When to go
When travelling to Disney World with a young child, timing is crucial! Even something as simply as staying from Sunday thru Thursday to avoid higher weekend resort rates can save you hundreds of dollars. If at all possible, also avoid going during peak seasons when the crowds are high and the line ups are long. Going during the summer will guarantee you heat and humidity, something this Canuck mommy is not used to! There are several websites out there that have traffic calendars which not only advise you on crowd by week but will even give you information on good parks to go to and which parks to avoid on any given day (including Sea World, Universal Studios). Here is a general idea on the best and worst periods to go to Disney World in terms of crowd levels:
Avoid: Periods around all major US holidays (like Easter, Thanksgiving, Independence Day, Christmas, New Year’s). Crowds are high and booking your hotel and flight can cost twice the price of regular season.
Avoid: Christmas week up to New Year’s Day (it would intuitively seem like a good time to go because you figure everyone will be at home with their families around the holidays…wrong! This is one of the busiest times of the time for Orlando parks). It is also very expensive to go during this time given higher resort and flight costs.
Avoid: Late May to end of August period (schools are out, people are on summer vacation, and it is HOT and HUMID). People will say that there are advantages to going in the summer, given that the parks are usually later, closing at 11 p.m. to 1 a.m. on some times depending on the extra magic hours but if you’re like me, I usually don’t plan to stay up this late with my young children. I like getting to the park early and being back to the resort by 9 p.m. to get them to bed at a decent time.
(Possibly) Avoid: June to November is technically Hurricane season in Florida, but many people have travelled to Disney World during these months and it is not usually a problem with the exception that you may experience short bouts of extreme weather, like heavy rain for about an hour, and then it’ll be nice and sunny the rest of the day. You can get some really great deals during September to November.
Best to go: January 2nd up to the first week of February – crowds are low, weather is mild (you’ll need to bring a spring jacket and longer clothing), travel deals are good – however, parks do tend to use this downtime to perform maintenance on their property and rides, so some attractions and locations may be closed. We traveled to Disney World during the first week of February and we had no issues with closed attractions but we definitely experienced cooler whether in the evenings at the parks….so bring a jacket and warmer clothes!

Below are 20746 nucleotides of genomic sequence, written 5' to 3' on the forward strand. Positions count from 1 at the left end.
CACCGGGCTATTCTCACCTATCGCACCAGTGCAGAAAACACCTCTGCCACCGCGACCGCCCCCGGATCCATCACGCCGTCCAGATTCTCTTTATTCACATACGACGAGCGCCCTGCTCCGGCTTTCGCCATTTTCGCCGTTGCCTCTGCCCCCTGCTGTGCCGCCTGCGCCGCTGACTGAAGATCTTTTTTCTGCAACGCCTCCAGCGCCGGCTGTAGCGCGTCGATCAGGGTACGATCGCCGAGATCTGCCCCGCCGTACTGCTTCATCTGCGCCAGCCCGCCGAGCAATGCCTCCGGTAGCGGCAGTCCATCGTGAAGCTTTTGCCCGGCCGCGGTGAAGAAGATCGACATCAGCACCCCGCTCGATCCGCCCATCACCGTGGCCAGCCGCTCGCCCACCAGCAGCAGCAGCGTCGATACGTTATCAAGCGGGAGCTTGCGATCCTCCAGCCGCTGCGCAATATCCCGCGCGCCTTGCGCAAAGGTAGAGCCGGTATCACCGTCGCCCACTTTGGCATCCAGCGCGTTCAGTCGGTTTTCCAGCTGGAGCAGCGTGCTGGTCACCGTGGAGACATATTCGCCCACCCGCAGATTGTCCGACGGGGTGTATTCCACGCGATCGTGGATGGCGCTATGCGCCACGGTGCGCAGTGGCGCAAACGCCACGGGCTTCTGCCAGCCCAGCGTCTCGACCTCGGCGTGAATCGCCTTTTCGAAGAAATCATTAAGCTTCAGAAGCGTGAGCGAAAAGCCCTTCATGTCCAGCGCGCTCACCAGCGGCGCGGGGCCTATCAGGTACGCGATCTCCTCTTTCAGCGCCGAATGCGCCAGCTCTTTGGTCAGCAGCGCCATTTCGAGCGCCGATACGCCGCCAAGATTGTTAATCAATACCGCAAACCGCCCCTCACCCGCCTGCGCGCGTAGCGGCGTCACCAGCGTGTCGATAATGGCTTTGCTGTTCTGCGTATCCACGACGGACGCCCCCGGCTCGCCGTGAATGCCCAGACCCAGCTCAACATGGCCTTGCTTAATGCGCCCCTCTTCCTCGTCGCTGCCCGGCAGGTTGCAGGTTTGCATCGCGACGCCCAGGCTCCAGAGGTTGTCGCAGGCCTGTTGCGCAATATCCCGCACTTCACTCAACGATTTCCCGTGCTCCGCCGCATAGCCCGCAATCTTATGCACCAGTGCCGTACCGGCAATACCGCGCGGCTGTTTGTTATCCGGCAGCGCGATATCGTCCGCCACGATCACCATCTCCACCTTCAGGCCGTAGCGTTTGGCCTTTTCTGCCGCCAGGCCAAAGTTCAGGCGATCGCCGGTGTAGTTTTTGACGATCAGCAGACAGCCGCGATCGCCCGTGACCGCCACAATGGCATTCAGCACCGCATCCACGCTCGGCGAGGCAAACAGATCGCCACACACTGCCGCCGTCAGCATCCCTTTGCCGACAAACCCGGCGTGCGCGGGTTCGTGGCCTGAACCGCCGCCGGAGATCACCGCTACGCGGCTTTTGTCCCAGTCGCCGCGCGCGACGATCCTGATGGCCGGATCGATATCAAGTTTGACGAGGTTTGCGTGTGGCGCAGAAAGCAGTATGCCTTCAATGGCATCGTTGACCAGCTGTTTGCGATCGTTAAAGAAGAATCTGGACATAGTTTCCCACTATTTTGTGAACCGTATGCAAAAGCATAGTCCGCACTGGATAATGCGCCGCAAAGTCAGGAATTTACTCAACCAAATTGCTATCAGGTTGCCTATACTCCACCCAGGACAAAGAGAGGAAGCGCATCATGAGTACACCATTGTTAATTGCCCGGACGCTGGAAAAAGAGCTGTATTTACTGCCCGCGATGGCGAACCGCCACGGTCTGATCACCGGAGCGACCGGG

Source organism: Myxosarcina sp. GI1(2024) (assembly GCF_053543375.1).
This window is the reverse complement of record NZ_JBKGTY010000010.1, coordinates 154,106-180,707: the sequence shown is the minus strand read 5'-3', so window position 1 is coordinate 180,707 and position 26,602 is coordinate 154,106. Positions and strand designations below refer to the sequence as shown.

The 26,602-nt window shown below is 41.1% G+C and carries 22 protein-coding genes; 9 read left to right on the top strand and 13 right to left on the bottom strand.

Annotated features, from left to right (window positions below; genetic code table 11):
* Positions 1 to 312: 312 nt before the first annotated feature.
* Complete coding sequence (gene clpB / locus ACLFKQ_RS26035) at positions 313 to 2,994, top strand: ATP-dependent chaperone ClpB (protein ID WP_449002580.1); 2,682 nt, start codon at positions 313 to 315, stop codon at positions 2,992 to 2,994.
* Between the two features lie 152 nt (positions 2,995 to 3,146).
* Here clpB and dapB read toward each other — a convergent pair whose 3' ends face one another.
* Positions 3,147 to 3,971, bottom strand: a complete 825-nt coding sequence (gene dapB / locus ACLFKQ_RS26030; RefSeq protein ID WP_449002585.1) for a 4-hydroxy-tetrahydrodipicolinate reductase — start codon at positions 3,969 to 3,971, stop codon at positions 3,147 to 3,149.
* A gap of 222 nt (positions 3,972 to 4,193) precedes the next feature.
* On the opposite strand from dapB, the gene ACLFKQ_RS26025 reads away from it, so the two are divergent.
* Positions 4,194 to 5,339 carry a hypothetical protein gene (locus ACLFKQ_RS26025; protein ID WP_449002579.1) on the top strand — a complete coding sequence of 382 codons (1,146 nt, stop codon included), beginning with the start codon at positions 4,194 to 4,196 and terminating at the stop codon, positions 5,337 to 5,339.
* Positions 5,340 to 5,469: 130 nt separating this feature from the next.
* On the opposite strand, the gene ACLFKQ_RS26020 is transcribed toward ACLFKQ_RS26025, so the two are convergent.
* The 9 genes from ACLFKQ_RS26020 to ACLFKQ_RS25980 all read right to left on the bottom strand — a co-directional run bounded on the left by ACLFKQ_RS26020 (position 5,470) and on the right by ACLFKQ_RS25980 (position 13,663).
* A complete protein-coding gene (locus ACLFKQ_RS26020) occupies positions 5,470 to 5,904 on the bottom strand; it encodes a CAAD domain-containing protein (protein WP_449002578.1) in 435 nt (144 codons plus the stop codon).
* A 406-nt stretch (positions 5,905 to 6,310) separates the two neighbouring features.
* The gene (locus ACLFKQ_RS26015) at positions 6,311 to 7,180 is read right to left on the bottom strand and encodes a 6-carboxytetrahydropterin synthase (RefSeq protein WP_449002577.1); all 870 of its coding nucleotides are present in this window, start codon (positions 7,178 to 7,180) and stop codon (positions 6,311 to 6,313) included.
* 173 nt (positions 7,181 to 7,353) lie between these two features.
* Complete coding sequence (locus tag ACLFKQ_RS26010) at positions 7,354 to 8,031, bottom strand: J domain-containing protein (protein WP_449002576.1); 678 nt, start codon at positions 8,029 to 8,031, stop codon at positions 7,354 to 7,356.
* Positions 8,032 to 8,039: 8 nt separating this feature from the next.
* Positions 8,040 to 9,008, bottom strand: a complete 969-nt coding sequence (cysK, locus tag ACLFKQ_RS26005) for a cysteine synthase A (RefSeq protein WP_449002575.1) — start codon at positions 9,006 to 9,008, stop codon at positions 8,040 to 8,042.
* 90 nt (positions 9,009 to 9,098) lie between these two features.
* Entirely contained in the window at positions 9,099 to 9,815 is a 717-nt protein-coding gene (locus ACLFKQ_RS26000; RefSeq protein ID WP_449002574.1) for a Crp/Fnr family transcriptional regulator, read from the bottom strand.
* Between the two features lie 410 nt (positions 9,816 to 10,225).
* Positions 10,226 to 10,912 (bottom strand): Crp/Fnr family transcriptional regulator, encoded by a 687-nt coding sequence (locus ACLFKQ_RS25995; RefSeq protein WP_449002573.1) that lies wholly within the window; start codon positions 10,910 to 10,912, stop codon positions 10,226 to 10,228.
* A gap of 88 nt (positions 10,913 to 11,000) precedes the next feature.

Best to go: First weeks of December (NOT Christmas week) – crowds are low, weather is mild, and Disney World does an incredible job adding extra magic with their Christmas decorations within their parks and resorts (they really go all out!) along with organizing special events like Mickey’s Very Merry Christmas Party that takes place on certain nights starting in November through to December (extra admission fee applies for this event).
Best to go: September and October – if you don’t mind the heat and humidity and some rain, September offers some of the lowest prices on resorts (including Disney Resort deals usually) and flights and the crowd lows are extremely low since the kids are back in school and summer vacations are over. Disney World also begins their Mickey’s Not so Scary Halloween Party on certain nights in September and October (extra admission fee applies for this event) where you can actually get dressed up and go trick or treating at Magic Kingdom and see all of your favourite characters in Halloween costumes (note that this is the only time when Disney World will allow you to wear a costume inside the parks).
Where to stay
When it comes to booking your resort, it pays to do your research and not just booking the cheapest hotel you see. While you can always get recommendations through travel agencies, I prefer to do my research online, generally pouring hours into resort reviews, calling resorts to ask questions about shuttle service, airport shuttle, etc. and the pay off is that you know what to expect when you get there and there are no surprises, which allows you enjoy a stress free Disney vacation with your family if you’ve done a good job with your pre-planning.
Having flown down to Orlando and not wanting to rent a car, I needed a family friendly resort that was accessible and convenient to the parks. During my first two trips with my kids, we decided to stay off Disney property. Thankfully, there are an abundance of hotels to choose from that offer shuttle service to the parks every day. In the mornings, we would just take the stroller, hop on a shuttle to get the parks and arrive back to the hotel by the same means. However, before deciding to book with a resort, make sure you do your homework on the hotel’s shuttle service; while many will advertise shuttle service, there are variations in the quality of the service (how often buses run, how late do they run, how busy they get if they service other hotels also) and some hotels even charge for this (e.g. free shuttle service, part of the oh so popular “resort fee” that is charged daily to your room, usually ranging from $15-$25 per night, or per use such as $5 per person per bus trip).